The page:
That’s Dafydd ab Hugh. Here’s his take on Bush’s speech:
Every conservative criticism of the speech I’ve read is a variant on the same theme: Bush couldn’t possibly have meant what he said; therefore, he was either confused or lying. How dare he!
This only proves how necessary, even vital, was this address: even conservatives have lost the ideological core that was once America. We as the people no longer truly believe in liberty, not as Americans did for the first sesquicentennial. We have become cynical; we are little, green pieces of rock.
The new Bush call to liberty is not rash. It does not require we drop everything to march to the crusade, launching simultaneous attacks on Egypt, Saudi Arabia, Pakistan, and Russia. Neither does it prohibit temporary alliances with tyrannies in order to defeat larger ones, as in World War II. But it does say that no longer will we acquiesce in another nation’s tyranny simply for our own convenience. We will not overturn elections, overthrow democracies, or even, by our money and our silence, encourage autocracies to crack down on their own people’s natural, godly desire for freedom. Appeasement is a tactic of weakness, and we are strong.
We have done these things before; we justified them in the name of a higher cause: trade, security, anticommunism. But Bush notes that, in the long run, we cannot rely on trade with dictatorships; and tyranny (not poverty) begets terrorism, which threatens America’s security; and we cannot fight an ideology like Communism — or militant Islamism — without an equally robust ideology of our own… you can’t defeat something with nothing. Our “something” is liberty; and without it, we are nothing more than the new Roman Empire, adrift in an ocean of relativism and cynical realism.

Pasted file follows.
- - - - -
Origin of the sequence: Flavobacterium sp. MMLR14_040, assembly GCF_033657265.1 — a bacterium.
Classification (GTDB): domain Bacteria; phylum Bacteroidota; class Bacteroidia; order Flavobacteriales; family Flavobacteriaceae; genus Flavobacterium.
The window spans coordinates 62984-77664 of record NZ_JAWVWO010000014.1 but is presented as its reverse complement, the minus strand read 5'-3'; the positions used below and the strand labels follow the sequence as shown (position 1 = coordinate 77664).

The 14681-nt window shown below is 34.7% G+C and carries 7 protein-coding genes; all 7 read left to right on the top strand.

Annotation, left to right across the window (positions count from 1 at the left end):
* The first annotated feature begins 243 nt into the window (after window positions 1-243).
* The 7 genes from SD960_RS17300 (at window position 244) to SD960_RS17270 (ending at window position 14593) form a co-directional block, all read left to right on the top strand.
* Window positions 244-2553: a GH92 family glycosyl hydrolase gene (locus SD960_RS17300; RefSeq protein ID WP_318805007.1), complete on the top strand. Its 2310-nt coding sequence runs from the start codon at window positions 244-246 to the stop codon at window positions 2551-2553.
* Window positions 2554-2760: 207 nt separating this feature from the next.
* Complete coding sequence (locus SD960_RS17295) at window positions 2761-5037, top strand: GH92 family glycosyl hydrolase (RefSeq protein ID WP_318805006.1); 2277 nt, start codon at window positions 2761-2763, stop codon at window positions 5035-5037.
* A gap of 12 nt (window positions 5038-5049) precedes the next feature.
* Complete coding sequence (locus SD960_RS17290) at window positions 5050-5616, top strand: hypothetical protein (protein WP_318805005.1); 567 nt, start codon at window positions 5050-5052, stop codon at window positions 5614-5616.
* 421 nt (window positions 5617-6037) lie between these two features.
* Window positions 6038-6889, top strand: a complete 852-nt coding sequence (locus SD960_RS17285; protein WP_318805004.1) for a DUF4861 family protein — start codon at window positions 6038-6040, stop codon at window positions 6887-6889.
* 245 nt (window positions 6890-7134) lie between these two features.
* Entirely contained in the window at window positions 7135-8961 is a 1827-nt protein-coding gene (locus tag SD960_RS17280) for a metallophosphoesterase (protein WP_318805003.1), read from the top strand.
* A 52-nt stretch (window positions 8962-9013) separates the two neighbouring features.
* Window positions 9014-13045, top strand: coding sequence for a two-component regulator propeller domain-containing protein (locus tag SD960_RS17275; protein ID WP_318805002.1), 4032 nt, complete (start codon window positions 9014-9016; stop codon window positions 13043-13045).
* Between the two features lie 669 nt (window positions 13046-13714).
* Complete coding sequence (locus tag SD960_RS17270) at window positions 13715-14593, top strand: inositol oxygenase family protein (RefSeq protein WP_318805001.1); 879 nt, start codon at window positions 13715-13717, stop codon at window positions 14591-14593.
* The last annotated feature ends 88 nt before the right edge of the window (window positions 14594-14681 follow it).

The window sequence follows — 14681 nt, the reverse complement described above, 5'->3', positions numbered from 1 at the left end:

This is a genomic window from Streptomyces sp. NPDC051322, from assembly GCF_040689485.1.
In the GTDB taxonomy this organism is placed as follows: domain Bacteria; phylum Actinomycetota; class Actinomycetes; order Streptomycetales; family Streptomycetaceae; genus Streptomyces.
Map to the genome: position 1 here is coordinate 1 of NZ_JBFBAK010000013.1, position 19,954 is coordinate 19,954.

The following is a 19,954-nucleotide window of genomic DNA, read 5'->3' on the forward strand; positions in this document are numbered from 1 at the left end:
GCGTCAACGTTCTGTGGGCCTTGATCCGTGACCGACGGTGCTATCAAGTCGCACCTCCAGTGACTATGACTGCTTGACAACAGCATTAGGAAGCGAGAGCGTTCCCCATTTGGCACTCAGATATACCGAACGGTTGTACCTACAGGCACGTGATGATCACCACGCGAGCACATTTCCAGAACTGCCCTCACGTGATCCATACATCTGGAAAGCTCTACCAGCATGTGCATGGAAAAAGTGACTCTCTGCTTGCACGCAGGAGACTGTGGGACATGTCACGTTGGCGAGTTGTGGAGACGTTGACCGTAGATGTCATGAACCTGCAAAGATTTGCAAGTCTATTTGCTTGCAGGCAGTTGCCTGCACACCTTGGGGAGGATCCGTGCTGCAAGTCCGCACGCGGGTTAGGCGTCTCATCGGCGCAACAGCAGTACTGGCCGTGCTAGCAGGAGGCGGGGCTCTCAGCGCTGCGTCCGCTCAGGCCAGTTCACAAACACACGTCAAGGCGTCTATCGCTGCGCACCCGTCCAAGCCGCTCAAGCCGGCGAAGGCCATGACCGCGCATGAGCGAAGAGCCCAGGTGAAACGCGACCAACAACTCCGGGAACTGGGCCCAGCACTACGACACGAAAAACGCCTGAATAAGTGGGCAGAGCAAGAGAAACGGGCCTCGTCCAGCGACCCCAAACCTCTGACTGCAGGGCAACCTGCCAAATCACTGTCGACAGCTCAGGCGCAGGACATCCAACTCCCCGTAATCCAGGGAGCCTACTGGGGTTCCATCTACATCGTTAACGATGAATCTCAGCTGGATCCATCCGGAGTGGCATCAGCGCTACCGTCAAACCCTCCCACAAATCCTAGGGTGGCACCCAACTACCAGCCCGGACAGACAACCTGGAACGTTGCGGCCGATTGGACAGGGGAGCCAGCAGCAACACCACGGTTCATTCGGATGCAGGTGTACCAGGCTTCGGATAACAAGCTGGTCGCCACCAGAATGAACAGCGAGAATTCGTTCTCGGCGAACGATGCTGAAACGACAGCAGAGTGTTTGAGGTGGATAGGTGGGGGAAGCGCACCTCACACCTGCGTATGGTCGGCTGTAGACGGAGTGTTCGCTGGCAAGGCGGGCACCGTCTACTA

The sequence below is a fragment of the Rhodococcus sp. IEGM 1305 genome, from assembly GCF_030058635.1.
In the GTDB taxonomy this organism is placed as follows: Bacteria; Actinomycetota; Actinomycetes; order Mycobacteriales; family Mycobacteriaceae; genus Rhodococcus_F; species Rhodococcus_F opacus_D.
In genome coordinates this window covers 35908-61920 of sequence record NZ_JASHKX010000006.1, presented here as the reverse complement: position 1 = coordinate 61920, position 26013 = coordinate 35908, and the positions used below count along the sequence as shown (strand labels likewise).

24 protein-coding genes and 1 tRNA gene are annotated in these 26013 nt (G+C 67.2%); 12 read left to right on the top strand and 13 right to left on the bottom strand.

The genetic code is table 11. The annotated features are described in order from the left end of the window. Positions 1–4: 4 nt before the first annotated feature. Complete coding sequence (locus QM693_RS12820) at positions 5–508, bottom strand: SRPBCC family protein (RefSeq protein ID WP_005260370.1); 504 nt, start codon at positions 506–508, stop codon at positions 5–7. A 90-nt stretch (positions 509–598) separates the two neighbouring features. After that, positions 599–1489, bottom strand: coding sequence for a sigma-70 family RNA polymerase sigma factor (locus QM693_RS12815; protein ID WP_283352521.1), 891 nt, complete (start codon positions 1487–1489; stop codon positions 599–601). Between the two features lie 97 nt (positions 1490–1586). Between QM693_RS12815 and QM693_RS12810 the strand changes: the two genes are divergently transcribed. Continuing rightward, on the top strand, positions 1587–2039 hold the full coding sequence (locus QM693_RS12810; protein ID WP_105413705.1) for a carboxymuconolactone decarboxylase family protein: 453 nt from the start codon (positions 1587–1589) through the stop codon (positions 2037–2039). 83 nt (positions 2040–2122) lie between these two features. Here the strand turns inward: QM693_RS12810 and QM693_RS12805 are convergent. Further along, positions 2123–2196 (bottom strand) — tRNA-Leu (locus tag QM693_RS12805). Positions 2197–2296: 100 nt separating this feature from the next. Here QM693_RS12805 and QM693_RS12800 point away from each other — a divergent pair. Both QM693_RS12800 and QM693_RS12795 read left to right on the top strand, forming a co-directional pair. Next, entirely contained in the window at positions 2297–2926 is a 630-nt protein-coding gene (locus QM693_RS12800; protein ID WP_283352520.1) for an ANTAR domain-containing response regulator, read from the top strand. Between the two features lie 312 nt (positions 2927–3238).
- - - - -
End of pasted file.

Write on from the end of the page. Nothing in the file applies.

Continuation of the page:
This is foreign to our character. It is un-American. It is French.
To the extent that the dinosaurs of the movement — Buckley, Noonan — cannot recognize their own jadedness, they have become unhelpful. To the extent they fight against the new revivalism of that old time ideology of liberty, they give aid and comfort to the enemy… not only the internationalists across the aisle but even the torturers and beheaders across the sea. There may once have been an epoch of accomodation; but if so, it’s time to move on. That was then.
This is now, today. And today, the watchword is liberty, and America is its guardian — for all, at least by word if not always deed. Time for us all to learn it; it comes as second-nature to us Americans, if we’ll just stop talking ourselves out of it.
UPDATE: David Brooks, who is seldom immoderate, finds great merit and significance in Bush’s speech. Because of it, Brooks argues, “the bias in American foreign policy will shift away from stability and toward reform. It will be harder to cozy up to Arab dictators because they can supposedly help us in the war on terror. It will be clearer that those dictators are not the antidotes to terror; they’re the disease.”
Meanwhile, Random Observations demonstrates the close parallel that I’ve referred to between JFK’s monumental inaugural address and Bush’s widely maligned effort.